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Discarding Heparins as Treatment for Progressive Stroke in Sweden 2001 to 2008

Eriksson, Marie; Stecksen, Anna; Glader, Eva-Lotta; Norrving, Bo LU ; Appelros, Peter; Asberg, Kerstin Hulter; Stegmayr, Birgitta; Terent, Andreas and Asplund, Kjell (2010) In Stroke: a journal of cerebral circulation 41(11). p.2552-2558
Abstract
Background and Purpose-High-dose heparin has been used extensively to treat patients with progressive ischemic stroke, but the scientific support is poor and the current stroke guidelines advise against its use. We studied how heparin treatment for progressive stroke has been discarded in Sweden. Methods-All 78 hospitals in Sweden that admit acute stroke patients participate in Riks-Stroke, the Swedish Stroke Register. During 2001 to 2008, information on the use of high-dose heparin was available for 155 344 patients with acute ischemic stroke. The determinants as to region, patient characteristics, and stroke service settings were analyzed. Results-Use of heparin for progressive stroke declined from 7.5% (2001) to 1.6% (2008) of all... (More)
Background and Purpose-High-dose heparin has been used extensively to treat patients with progressive ischemic stroke, but the scientific support is poor and the current stroke guidelines advise against its use. We studied how heparin treatment for progressive stroke has been discarded in Sweden. Methods-All 78 hospitals in Sweden that admit acute stroke patients participate in Riks-Stroke, the Swedish Stroke Register. During 2001 to 2008, information on the use of high-dose heparin was available for 155 344 patients with acute ischemic stroke. The determinants as to region, patient characteristics, and stroke service settings were analyzed. Results-Use of heparin for progressive stroke declined from 7.5% (2001) to 1.6% (2008) of all patients with ischemic stroke. The marked regional differences present in 2001 were reduced over time. The use of heparin declined at a similar rate in all types of hospital settings, in stroke units vs nonstroke units, and in neurological vs medical wards. Independent predictors of use of heparin included younger age, first-ever stroke, independence in activities of daily living before stroke, atrial fibrillation, no aspirin treatment, and lowered consciousness on admission. Conclusions-There is no immediate, stepwise effect of new scientific information and national guidelines on clinical practice. Rather, the phasing out of heparin has followed a linear course over several years, with less variation between hospitals. We speculate that open comparisons between hospitals in a national stroke register may have helped to reduce the variations in clinical practice. (Stroke. 2010;41:2552-2558.) (Less)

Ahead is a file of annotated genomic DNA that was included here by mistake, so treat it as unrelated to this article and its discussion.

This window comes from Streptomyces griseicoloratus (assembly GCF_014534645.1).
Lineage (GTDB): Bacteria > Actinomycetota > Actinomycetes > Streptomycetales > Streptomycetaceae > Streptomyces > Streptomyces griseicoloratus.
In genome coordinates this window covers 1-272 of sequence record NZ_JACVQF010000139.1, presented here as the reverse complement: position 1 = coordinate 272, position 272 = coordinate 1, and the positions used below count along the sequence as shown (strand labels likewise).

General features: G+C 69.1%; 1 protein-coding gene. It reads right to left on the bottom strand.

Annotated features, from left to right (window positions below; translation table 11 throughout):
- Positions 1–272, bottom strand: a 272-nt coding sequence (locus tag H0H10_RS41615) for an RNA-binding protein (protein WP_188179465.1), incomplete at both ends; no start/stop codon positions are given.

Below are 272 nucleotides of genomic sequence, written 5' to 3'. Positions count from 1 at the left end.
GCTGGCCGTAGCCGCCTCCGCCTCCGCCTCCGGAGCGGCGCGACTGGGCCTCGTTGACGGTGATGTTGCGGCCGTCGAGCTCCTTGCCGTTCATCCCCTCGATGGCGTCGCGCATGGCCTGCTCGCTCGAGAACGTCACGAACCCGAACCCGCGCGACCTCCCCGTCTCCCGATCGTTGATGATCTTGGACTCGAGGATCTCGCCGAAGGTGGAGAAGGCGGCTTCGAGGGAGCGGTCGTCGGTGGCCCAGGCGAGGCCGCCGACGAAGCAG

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author
organization
publishing date
type
Contribution to journal
publication status
published
subject
keywords
acute ischemic stroke, heparin
in
Stroke: a journal of cerebral circulation
volume
41
issue
11
pages
2552 - 2558
publisher
American Heart Association
external identifiers
  • wos:000283443500038
  • scopus:78149360855
ISSN
1524-4628
DOI
10.1161/STROKEAHA.110.597724
language
English
LU publication?
yes
id
5027e8b7-2472-441d-9abf-da6301fff8b1 (old id 1720221)
date added to LUP
2010-12-03 15:22:32
date last changed
2018-05-29 10:57:22
@article{5027e8b7-2472-441d-9abf-da6301fff8b1,
  abstract     = {Background and Purpose-High-dose heparin has been used extensively to treat patients with progressive ischemic stroke, but the scientific support is poor and the current stroke guidelines advise against its use. We studied how heparin treatment for progressive stroke has been discarded in Sweden. Methods-All 78 hospitals in Sweden that admit acute stroke patients participate in Riks-Stroke, the Swedish Stroke Register. During 2001 to 2008, information on the use of high-dose heparin was available for 155 344 patients with acute ischemic stroke. The determinants as to region, patient characteristics, and stroke service settings were analyzed. Results-Use of heparin for progressive stroke declined from 7.5% (2001) to 1.6% (2008) of all patients with ischemic stroke. The marked regional differences present in 2001 were reduced over time. The use of heparin declined at a similar rate in all types of hospital settings, in stroke units vs nonstroke units, and in neurological vs medical wards. Independent predictors of use of heparin included younger age, first-ever stroke, independence in activities of daily living before stroke, atrial fibrillation, no aspirin treatment, and lowered consciousness on admission. Conclusions-There is no immediate, stepwise effect of new scientific information and national guidelines on clinical practice. Rather, the phasing out of heparin has followed a linear course over several years, with less variation between hospitals. We speculate that open comparisons between hospitals in a national stroke register may have helped to reduce the variations in clinical practice. (Stroke. 2010;41:2552-2558.)},
  author       = {Eriksson, Marie and Stecksen, Anna and Glader, Eva-Lotta and Norrving, Bo and Appelros, Peter and Asberg, Kerstin Hulter and Stegmayr, Birgitta and Terent, Andreas and Asplund, Kjell},
  issn         = {1524-4628},
  keyword      = {acute ischemic stroke,heparin},
  language     = {eng},
  number       = {11},
  pages        = {2552--2558},
  publisher    = {American Heart Association},
  series       = { Stroke: a journal of cerebral circulation},
  title        = {Discarding Heparins as Treatment for Progressive Stroke in Sweden 2001 to 2008},
  url          = {http://dx.doi.org/10.1161/STROKEAHA.110.597724},
  volume       = {41},
  year         = {2010},
}